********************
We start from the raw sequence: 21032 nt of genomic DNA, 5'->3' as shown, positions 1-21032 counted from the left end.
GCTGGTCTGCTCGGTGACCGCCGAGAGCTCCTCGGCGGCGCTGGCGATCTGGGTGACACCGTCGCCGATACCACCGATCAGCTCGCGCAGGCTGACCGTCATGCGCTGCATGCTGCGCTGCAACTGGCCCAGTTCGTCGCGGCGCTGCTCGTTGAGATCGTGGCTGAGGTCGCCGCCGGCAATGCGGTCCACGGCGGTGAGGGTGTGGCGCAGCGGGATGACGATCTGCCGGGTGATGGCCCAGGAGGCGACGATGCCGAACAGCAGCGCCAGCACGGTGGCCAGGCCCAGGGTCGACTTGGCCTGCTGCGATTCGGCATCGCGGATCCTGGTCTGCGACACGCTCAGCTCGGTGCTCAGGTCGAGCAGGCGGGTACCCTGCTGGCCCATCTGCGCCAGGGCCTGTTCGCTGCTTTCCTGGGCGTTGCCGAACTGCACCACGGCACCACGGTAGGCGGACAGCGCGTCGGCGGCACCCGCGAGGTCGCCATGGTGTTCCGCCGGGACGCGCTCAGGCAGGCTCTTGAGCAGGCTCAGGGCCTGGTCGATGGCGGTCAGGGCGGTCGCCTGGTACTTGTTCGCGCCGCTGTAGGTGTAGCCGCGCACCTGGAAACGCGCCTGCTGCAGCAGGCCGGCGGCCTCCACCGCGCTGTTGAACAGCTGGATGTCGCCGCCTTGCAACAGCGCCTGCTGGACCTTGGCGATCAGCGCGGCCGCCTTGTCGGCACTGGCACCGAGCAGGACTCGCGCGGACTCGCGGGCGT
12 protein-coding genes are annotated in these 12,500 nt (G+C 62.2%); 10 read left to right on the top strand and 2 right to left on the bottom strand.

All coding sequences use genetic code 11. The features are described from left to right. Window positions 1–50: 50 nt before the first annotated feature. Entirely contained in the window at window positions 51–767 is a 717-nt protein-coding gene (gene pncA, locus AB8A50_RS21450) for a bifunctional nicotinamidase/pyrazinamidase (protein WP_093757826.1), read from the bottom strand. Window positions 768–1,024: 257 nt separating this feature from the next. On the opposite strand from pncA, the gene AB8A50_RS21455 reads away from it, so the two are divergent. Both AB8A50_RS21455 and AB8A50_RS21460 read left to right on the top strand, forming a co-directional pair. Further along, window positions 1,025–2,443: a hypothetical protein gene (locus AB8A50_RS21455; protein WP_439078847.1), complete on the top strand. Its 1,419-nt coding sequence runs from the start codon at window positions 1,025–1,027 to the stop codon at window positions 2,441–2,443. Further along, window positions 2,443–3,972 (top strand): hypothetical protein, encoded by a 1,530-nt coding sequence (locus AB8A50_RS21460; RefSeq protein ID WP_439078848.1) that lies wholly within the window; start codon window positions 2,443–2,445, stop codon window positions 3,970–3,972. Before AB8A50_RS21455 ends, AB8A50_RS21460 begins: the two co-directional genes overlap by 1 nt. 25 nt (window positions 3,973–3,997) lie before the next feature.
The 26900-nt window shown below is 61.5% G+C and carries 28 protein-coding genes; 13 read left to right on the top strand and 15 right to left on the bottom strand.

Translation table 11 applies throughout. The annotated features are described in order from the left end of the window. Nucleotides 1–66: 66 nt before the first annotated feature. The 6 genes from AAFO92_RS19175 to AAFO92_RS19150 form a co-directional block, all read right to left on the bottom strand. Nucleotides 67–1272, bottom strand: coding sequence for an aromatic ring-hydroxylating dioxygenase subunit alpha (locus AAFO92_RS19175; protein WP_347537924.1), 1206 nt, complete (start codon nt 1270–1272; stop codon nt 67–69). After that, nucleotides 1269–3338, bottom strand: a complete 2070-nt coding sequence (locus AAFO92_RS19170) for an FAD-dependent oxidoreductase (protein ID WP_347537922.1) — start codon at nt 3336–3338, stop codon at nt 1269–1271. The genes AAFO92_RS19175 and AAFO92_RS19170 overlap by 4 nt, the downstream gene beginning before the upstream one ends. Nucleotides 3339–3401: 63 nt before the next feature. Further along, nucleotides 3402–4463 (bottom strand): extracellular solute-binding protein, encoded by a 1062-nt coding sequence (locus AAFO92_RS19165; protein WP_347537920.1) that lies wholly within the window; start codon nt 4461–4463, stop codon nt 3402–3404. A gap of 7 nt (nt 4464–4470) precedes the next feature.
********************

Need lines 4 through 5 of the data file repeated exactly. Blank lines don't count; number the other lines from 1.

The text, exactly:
All coding sequences use genetic code 11. The features are described from left to right. Window positions 1–50: 50 nt before the first annotated feature. Entirely contained in the window at window positions 51–767 is a 717-nt protein-coding gene (gene pncA, locus AB8A50_RS21450) for a bifunctional nicotinamidase/pyrazinamidase (protein WP_093757826.1), read from the bottom strand. Window positions 768–1,024: 257 nt separating this feature from the next. On the opposite strand from pncA, the gene AB8A50_RS21455 reads away from it, so the two are divergent. Both AB8A50_RS21455 and AB8A50_RS21460 read left to right on the top strand, forming a co-directional pair. Further along, window positions 1,025–2,443: a hypothetical protein gene (locus AB8A50_RS21455; protein WP_439078847.1), complete on the top strand. Its 1,419-nt coding sequence runs from the start codon at window positions 1,025–1,027 to the stop codon at window positions 2,441–2,443. Further along, window positions 2,443–3,972 (top strand): hypothetical protein, encoded by a 1,530-nt coding sequence (locus AB8A50_RS21460; RefSeq protein ID WP_439078848.1) that lies wholly within the window; start codon window positions 2,443–2,445, stop codon window positions 3,970–3,972. Before AB8A50_RS21455 ends, AB8A50_RS21460 begins: the two co-directional genes overlap by 1 nt. 25 nt (window positions 3,973–3,997) lie before the next feature.
The 26900-nt window shown below is 61.5% G+C and carries 28 protein-coding genes; 13 read left to right on the top strand and 15 right to left on the bottom strand.